Wriggling, squiggling tadpoles may seem unlikely warriors in the fight against invasive species. In Australia, however, the limbless larva could help drive down populations of a poisonous exotic toad that is killing native animals.
In 1935, Australian sugar cane growers imported the cane toad (Bufo marinas) from Central and South America to hunt down insect pests. Since then, the toads have spread across more than a million square kilometers, biologists Elisa Cabrera-Guzmán, Michael Crossland and Richard Shine of the University of Sydney report in the Journal of Applied Ecology. Huge numbers of predators—from snakes to foxes—have died after eating the toads, which have glands that produce a toxic brew.
Cane toads lay at least 30,000 eggs per clutch in shallow pools. Studies have suggested, however, that toad tadpoles often don’t do well in pools that also have native frog tadpoles, which tend to hatch earlier and grow larger. To see just how well the native frogs might help contain the toads, the Sydney researchers created dozens of tadpole competition arenas from plastic bins filled with water. Then, they matched toad tadpoles against tadpoles from eight kinds of native frogs, and waited up to 85 days to see what happened.
“The presence of native tadpoles strongly affected cane toad tadpoles in ways likely to reduce organismal fitness,” the researchers report. In bins containing six of the native species, for instance, toad tadpoles were shorter, lighter, had higher death rates and spent longer times as larva. That’s probably because the natives outcompeted the toads for food and other resources. The results “are broadly encouraging for a potential role of native frogs in reducing toad densities,” they conclude, although results in the wild could differ.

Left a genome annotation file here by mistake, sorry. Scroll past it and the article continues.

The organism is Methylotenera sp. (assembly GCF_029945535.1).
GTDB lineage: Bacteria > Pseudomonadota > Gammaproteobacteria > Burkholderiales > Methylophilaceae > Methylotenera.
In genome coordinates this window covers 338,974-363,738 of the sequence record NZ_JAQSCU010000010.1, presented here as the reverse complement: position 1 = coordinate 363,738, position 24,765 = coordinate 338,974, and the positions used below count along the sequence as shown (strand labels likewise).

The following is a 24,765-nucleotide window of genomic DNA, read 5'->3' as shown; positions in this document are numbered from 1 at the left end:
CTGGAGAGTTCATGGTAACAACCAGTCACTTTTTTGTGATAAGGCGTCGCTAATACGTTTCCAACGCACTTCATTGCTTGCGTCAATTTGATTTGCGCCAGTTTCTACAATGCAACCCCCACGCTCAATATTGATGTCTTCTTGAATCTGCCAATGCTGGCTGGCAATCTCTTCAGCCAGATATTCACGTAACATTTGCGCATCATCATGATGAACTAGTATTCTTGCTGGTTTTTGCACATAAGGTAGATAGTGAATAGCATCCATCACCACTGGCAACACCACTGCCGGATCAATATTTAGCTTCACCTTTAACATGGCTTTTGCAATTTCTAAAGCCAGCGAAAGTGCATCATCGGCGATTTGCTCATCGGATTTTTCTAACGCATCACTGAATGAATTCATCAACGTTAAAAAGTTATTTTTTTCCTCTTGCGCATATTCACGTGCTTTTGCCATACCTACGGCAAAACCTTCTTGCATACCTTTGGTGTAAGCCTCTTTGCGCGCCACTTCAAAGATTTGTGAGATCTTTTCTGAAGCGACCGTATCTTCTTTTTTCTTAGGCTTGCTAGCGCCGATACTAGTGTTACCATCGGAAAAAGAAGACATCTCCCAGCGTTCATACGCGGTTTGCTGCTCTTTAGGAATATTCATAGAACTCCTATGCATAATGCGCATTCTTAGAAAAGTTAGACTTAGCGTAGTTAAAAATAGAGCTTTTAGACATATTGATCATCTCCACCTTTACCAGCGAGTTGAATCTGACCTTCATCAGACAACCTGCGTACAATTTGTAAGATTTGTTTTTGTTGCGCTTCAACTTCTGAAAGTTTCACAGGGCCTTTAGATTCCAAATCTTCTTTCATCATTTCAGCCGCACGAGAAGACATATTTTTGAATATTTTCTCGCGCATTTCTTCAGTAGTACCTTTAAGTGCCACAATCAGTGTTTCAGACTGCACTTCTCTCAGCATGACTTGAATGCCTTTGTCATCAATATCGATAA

Now, the challenge is how to get more frog tadpoles into pools already conquered by the toads. One strategy is to strengthen existing efforts to get Australians to build pools to attract native frogs, boosting populations. Another is to transplant native tadpoles into pools used by toads. Such approaches, when joined with two other “biocontrol” strategies – encouraging hungry ants to prey on young toads, and planting native vegetation that the toads don’t like – could create an “integrated approach to toad control,” the researchers note. “All three of these approaches have a common theme,” they add. “That we can manipulate native species to intensify their negative impacts on the invader.” – David Malakoff | January 4, 2011
Source: Cabrera-Guzmán, E., Crossland, M., & Shine, R. (2010). Can we use the tadpoles of Australian frogs to reduce recruitment of invasive cane toads? Journal of Applied Ecology DOI: 10.1111/j.1365-2664.2010.01933.x
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